Children now use this space productively, moving around the areas engrossed in their activities rather than crowding round a single activity. There are now creative opportunities for children to extend their play without contrived or limited play areas. Helen says, ‘When open ended play is supported and developed, this is where the real deep level thinking and processing occurs’.
This concept of open ended play is an important one, often used as an education buzz word, it can be difficult to see how it may practically apply to as setting. ‘Open ended play is essential for making those links between prior experience and new ideas; a skill associated with the bravest of discoveries and wildest leaps of scientific judgement’, explains Helen. Where modern playgrounds are prescriptive, we are teaching our children there is only one way to play and one way to think. Infinite Edge’s philosophy is one of open ended play, and supported by its complimentary products’. One striking example of a non-prescriptive play space was at Ivy Road First School playground where Infinite Edge built a bespoke climbing structure and den for children to play.
Helen goes on to say, ‘Open ended play spaces move away from pirate ships, fire engines and aeroplanes, exciting though these may be, to open up the play opportunities for children in a way that is relevant and creative. Children can pretend they are in a rocket or police car, but are not limited to this, and equally can be in an enchanted forest or on another planet.’
Another playground that demonstrates this artistic ability to create beautiful and complex play structures is Childsplay Nursery in Newcastle. This was a substantial project to develop the land outside the nursery with hills, tunnels, trails, pebble pit, streams and waterfalls leading to an oak tree climbing structure on a vast scale. This type of structure also allows play on different levels and to the extent of a child’s ability, developing with the child as they start playing small and gradually develop their ability both physically and imaginatively. Children learn how to not only recognise risk but also to manage risk in an appropriate way, feeling confident in their own abilities. This complexity of structure means that children have to think about how they will move and climb, what will be behind the corner and how can they cross a space and what kind of journey it will be; it is not a simple up and over climbing frame where children move from A to B repetitively.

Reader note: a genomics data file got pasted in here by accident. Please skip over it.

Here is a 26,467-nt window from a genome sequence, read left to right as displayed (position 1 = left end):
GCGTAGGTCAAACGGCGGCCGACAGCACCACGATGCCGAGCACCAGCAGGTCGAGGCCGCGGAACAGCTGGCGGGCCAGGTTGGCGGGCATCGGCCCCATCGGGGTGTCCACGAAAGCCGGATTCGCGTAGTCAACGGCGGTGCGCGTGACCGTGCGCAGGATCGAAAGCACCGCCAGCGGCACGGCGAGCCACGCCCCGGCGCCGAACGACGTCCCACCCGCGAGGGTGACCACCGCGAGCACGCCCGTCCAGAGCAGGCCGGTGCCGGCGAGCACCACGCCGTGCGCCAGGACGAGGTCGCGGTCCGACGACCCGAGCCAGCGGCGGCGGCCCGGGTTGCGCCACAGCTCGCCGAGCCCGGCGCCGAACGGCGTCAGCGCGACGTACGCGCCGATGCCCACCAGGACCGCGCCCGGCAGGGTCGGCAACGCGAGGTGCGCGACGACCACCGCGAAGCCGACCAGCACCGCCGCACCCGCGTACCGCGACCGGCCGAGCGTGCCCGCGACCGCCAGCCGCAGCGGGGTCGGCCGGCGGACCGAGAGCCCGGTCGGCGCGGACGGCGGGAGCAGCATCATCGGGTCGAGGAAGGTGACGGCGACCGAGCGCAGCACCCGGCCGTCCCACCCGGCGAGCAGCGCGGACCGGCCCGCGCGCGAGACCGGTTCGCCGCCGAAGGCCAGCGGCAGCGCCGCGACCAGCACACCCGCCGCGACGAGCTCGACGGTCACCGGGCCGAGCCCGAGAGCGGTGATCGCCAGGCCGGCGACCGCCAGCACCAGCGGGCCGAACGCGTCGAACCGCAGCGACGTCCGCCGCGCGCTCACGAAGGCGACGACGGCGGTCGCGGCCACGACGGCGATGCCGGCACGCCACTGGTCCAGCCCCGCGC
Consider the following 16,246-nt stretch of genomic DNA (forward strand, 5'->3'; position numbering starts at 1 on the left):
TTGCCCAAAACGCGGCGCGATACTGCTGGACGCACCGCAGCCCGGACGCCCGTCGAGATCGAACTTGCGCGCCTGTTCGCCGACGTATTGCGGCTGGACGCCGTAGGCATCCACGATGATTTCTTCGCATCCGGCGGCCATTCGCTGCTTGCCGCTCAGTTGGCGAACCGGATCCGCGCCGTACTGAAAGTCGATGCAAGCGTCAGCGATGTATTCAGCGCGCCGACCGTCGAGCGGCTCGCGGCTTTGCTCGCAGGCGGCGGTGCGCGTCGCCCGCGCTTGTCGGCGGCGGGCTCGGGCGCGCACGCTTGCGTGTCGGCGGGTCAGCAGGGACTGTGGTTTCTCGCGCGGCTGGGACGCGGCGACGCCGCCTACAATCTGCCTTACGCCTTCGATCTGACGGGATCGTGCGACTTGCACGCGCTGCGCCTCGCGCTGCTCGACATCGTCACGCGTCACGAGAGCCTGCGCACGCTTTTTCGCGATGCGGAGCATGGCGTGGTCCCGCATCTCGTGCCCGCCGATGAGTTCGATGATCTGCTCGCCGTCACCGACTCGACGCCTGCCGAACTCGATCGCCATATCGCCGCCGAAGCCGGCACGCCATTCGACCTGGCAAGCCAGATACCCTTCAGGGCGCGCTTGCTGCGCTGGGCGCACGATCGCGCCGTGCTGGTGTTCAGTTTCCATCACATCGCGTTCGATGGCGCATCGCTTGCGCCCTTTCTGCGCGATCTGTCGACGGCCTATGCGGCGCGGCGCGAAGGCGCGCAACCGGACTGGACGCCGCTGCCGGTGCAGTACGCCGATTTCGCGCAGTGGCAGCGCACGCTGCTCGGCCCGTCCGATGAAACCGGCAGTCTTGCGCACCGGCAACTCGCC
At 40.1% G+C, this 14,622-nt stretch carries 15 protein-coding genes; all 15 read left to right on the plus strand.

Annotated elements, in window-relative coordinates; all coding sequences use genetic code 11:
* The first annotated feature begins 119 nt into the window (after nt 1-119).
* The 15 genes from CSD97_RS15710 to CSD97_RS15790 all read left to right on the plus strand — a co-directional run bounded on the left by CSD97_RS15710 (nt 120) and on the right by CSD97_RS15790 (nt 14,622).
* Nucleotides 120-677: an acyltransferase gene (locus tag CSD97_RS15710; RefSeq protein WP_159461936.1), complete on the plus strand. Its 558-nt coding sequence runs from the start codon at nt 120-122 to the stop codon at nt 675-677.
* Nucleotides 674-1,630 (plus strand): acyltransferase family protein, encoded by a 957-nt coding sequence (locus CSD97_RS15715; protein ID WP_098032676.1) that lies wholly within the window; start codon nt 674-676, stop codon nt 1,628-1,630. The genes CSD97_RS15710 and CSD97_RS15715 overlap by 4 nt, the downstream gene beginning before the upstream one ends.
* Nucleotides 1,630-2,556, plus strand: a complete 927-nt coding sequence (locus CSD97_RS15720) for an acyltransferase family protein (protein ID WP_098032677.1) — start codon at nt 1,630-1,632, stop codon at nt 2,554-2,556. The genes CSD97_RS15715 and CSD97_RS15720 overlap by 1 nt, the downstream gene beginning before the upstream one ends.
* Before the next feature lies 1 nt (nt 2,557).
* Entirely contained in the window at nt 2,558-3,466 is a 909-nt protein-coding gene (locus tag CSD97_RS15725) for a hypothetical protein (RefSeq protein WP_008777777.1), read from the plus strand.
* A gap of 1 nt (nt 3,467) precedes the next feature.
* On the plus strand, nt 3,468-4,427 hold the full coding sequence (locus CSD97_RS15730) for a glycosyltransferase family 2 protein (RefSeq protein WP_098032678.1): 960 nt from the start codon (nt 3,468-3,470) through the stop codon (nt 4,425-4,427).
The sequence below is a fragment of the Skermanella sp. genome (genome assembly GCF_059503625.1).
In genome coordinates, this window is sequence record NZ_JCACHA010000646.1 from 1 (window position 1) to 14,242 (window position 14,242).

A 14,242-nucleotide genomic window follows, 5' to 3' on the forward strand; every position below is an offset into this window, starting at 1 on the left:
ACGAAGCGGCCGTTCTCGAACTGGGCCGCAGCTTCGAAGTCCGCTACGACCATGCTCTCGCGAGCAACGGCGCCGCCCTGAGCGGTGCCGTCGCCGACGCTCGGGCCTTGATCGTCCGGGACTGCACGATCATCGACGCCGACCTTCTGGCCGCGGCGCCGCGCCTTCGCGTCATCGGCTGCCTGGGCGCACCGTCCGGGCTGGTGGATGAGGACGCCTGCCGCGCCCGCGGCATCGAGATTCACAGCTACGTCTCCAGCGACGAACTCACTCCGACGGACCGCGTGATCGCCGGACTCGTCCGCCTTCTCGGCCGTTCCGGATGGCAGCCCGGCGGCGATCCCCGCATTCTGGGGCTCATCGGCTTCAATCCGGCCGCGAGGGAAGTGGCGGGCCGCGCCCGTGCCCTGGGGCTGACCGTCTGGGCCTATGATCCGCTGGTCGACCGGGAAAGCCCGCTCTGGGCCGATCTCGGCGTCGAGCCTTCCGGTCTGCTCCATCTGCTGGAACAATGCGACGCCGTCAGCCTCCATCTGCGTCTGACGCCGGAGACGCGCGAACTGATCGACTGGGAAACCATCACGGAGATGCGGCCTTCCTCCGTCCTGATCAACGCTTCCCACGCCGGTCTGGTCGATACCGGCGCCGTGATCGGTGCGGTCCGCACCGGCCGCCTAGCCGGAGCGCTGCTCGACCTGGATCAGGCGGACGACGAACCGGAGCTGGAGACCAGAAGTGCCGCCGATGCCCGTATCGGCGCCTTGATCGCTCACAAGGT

Sam describes these spaces as ‘where the imaginative experiences happen which scaffold open-ended language and child initiated learning and form the foundation for quality creative writing’. Continuing this discussion of language, Infinite Edge recognises the importance of communication, reflected in the government’s emphasis on this as an essential element of the Foundation Stage and thus, the foundation of education. A well thought out and designed play space provides a stimulus for communication; with a hubbub of chatter on the climbing structures, reflective conversation in private dens or through tunnels and cooperative play on rope swings or play streams. St Joseph’s Primary School describe their playground as ‘Now it is all social, they are talking and sharing all the time, and making things up- there’s so much to do’.
Infinite Edge offer free design consultations for schools nationwide, without compromise on quality or value to develop exciting bespoke playgrounds. For more information, please go to our website www.infinte-edge.co.uk or call 0191 2404110 / 0191 2666508
If you have an Infinite Edge structure in your outdoor area send me a photo of it in use and I will share it.